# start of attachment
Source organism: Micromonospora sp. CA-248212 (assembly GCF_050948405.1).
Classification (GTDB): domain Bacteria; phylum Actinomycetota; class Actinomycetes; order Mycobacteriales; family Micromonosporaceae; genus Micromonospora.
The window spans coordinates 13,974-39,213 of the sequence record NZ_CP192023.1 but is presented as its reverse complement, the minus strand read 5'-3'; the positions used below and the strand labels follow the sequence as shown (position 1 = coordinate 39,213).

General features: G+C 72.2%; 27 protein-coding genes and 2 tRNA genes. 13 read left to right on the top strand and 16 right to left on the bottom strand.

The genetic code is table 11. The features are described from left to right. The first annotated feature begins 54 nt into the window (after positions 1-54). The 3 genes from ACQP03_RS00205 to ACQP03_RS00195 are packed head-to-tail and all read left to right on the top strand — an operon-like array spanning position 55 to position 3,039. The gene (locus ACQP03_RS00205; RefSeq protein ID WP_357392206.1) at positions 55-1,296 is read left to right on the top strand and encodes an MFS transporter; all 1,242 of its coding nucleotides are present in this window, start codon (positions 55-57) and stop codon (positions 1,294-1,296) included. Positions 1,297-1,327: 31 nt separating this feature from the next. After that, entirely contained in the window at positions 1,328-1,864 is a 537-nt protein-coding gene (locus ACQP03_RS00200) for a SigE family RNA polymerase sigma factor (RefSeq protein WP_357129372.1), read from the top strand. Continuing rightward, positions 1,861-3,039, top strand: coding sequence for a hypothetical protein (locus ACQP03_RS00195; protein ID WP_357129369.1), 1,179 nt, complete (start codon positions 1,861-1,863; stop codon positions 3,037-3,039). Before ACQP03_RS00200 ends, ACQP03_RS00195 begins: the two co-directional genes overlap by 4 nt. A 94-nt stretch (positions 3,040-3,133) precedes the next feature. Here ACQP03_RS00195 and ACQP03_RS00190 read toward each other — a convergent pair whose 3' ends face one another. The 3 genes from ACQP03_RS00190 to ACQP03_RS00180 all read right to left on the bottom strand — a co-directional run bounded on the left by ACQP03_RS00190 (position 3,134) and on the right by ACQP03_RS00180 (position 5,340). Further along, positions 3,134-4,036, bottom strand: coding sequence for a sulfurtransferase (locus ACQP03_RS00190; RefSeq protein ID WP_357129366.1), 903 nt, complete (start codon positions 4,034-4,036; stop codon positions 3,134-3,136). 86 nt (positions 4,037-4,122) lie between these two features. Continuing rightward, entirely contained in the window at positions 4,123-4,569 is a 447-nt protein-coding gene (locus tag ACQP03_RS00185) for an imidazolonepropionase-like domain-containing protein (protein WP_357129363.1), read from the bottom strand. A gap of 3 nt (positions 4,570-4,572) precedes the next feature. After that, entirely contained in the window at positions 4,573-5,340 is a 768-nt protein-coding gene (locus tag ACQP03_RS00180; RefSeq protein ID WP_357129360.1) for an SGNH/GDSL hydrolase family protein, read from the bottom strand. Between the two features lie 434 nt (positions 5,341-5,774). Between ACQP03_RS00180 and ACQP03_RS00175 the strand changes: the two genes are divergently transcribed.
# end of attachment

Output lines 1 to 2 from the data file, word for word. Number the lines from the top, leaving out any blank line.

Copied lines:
Source organism: Micromonospora sp. CA-248212 (assembly GCF_050948405.1).
Classification (GTDB): domain Bacteria; phylum Actinomycetota; class Actinomycetes; order Mycobacteriales; family Micromonosporaceae; genus Micromonospora.